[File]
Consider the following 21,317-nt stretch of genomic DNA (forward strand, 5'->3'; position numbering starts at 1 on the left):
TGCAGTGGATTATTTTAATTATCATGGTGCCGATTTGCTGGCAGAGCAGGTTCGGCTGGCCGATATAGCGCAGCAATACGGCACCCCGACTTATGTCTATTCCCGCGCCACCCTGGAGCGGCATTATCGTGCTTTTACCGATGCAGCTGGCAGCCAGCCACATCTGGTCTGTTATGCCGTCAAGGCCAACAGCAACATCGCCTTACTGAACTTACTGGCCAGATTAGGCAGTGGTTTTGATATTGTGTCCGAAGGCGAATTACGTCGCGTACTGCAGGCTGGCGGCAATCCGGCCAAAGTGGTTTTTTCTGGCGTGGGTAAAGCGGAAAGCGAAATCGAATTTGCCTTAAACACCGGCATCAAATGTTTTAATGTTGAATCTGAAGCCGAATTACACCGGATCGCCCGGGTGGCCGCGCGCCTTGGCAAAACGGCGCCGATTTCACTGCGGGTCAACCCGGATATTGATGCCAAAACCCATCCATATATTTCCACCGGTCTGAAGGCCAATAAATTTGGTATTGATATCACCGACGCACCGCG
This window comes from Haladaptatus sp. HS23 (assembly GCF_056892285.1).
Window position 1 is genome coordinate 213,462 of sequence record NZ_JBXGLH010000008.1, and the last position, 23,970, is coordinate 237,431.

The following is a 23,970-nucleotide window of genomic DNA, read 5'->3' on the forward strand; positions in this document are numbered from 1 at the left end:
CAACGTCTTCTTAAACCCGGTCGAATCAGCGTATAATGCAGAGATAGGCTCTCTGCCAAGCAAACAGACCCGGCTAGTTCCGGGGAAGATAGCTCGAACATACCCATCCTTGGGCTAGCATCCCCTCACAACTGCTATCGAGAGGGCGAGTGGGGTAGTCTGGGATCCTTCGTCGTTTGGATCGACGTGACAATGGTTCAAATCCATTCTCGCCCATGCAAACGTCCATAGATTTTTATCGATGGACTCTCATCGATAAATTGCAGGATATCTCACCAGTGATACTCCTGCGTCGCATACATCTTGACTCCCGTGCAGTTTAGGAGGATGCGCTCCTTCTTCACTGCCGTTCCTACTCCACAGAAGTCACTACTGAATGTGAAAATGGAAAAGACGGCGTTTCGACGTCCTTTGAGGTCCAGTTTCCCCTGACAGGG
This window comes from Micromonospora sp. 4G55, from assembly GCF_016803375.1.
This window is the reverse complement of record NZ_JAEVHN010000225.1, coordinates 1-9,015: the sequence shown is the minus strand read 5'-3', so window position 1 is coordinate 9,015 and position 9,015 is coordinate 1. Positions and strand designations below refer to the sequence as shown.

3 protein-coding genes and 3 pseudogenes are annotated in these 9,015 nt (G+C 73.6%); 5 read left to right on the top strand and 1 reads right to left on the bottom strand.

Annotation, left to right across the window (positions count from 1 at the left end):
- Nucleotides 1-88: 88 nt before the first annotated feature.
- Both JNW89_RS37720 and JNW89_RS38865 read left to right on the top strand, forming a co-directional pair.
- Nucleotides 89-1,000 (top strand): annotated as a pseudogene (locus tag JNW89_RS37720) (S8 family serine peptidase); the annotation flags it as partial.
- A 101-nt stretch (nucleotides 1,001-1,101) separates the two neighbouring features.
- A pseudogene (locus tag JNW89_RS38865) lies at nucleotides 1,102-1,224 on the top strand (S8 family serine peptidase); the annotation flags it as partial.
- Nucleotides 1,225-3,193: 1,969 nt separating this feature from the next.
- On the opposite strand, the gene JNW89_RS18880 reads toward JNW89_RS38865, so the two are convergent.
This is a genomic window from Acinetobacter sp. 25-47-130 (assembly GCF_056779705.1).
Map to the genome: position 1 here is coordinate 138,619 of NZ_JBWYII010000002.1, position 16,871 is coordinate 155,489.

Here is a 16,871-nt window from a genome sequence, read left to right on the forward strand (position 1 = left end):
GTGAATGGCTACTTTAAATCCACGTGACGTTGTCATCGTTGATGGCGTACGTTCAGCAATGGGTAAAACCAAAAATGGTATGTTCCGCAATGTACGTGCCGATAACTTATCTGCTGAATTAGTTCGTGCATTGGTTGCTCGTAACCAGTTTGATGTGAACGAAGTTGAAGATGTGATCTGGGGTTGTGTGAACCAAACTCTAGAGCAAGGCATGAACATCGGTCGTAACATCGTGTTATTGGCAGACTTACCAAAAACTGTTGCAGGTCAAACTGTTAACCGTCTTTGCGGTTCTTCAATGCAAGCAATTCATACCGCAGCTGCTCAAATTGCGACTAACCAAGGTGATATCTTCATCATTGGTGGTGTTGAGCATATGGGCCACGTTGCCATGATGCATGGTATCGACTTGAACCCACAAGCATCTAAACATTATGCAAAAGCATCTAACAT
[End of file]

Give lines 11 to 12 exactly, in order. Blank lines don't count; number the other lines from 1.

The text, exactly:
- Nucleotides 1-88: 88 nt before the first annotated feature.
- Both JNW89_RS37720 and JNW89_RS38865 read left to right on the top strand, forming a co-directional pair.